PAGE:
This area is both embarrassing and maddening. Hill descent control, differential locker, drive mode selectors, those are some pretty spiffy options. This Santa Fe Sport has them. Know what else it has? About 11 blank buttons and switches throughout the interior.


The above picture is just to the left of the steering wheel. This isn’t counting buttons missing in the center stack, or worse yet... The four blank buttons around the shifter.


This vehicle lacks navigation, which should be standard on any respectable vehicle. The backup camera has the worst resolution of any back up camera I have ever seen. Watch my video review above and you’ll quickly find that I’m not being dramatic.

Blind spot assist? Doesn’t have it, although it could use it because there are numerous blind spots in the OEM mirrors.

Apple Car Play or Android (whatever it is called for Android) app support? Nope. Doesn’t have that either. Now, I should mention, nav and smart phone support is optional. At this price point, it should be standard. Just saying.


The seats, they’re manually adjusted. Also, they’re not heated. Oh, there’s no paddle shifters either. In other words, this thing is straight out of 2013 in the equipment department.


No question, I feel the quality is there. The interior materials feel nice, and nothing squeaked or rattled regardless of road quality. Ride quality was very good, and wind and tire noise was acceptable. However, the noise in the rain was far louder than some other vehicles I’ve driven. The Dodge Durango for example, was far more isolated from rain noise and outside environmental noises.


With that being said, the paint quality looked very good, panel gaps were very uniform and interior panel gaps looked very good. I have no doubt that the Santa Fe Sport will remain reliable and comfortable for years to come.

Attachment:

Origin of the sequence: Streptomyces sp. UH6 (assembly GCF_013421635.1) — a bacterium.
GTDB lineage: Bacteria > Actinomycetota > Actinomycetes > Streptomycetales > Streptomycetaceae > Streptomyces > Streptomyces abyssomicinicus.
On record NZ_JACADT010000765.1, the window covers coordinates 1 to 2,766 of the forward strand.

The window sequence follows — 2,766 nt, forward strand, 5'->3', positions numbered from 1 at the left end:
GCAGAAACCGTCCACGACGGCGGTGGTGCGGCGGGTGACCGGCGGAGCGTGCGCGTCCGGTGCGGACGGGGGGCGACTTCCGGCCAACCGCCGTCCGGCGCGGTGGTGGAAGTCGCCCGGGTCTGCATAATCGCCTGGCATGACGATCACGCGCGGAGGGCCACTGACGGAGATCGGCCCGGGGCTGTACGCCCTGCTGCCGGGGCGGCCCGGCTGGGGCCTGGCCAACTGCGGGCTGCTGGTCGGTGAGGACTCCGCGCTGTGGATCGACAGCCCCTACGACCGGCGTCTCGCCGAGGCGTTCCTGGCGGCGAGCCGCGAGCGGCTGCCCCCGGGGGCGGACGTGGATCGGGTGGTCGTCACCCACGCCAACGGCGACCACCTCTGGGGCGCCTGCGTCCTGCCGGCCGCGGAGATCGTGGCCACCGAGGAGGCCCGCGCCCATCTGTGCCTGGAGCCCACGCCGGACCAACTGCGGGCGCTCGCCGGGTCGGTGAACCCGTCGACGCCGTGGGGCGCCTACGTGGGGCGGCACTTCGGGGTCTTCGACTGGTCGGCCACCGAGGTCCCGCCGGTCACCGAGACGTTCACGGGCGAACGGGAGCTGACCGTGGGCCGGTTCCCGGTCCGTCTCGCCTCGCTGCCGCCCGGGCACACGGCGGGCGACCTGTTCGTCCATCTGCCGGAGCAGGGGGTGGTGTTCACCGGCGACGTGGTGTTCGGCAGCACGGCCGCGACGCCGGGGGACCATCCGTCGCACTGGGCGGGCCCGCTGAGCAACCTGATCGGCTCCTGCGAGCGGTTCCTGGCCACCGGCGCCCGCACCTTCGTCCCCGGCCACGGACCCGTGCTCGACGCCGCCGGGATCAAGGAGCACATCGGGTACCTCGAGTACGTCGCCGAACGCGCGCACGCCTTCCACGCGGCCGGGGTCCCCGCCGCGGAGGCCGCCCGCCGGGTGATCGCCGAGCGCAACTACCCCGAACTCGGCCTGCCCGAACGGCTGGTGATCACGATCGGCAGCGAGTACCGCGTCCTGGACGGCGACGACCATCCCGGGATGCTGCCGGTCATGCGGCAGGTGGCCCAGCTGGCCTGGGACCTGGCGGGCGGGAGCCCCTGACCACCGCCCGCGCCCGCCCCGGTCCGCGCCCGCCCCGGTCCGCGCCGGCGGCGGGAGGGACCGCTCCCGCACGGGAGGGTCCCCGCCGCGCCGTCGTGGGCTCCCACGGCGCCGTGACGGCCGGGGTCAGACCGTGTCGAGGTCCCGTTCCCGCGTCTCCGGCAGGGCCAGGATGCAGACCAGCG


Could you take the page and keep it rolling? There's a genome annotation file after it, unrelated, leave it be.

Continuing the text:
Comfort And Usability

The Santa Fe Sport has 35 cubic feet of rear cargo space with the rear seats in their normal position, and 72 cubic feet with the rear seats folded down. That’s more than the Ford Edge, Jeep Grand Cherokee, and Even the Volkswagen Touareg! The rear seat space is quite generous, I have no doubt you could fit three average sized adults in the rear seat. The fuel economy I averaged leads me to believe that this is one of the most efficient SUVs out there with this type of cargo capacity.


In terms of general usability, the Hyundai makes a very compelling case for ownership. This brings me to my next and final point:

Should I Buy It?

I don’t know how to answer this. The Santa Fe Sport is handsome, the interior is of rather high quality, it’s comfortable to drive and very spacious. The initial quality is indeed there, I would vouch for that.


However, features are lacking unless you want to dig deep into your pocketbook. The driving experience isn’t the worst in the world, but it’s fairly close. You could get a nicely appointed Durango GT or Edge Ecoboost that offer a far more entertaining driving experience for around the same cost.

I’ll throw this out there. If you’re a car enthusiast that likes to drive and have fun, this is NOT the vehicle for you. However, if you haul your kids to school, make normal errands to the coffee shop and just use a vehicle as an appliance, I believe the Santa Fe Sport is a very good purchase. All Wheel Drive, good fuel economy and generous space makes this one of the strongest values around.

Unfortunately, the driving experience doesn’t match the lofty price tag. Better luck next time Hyundai.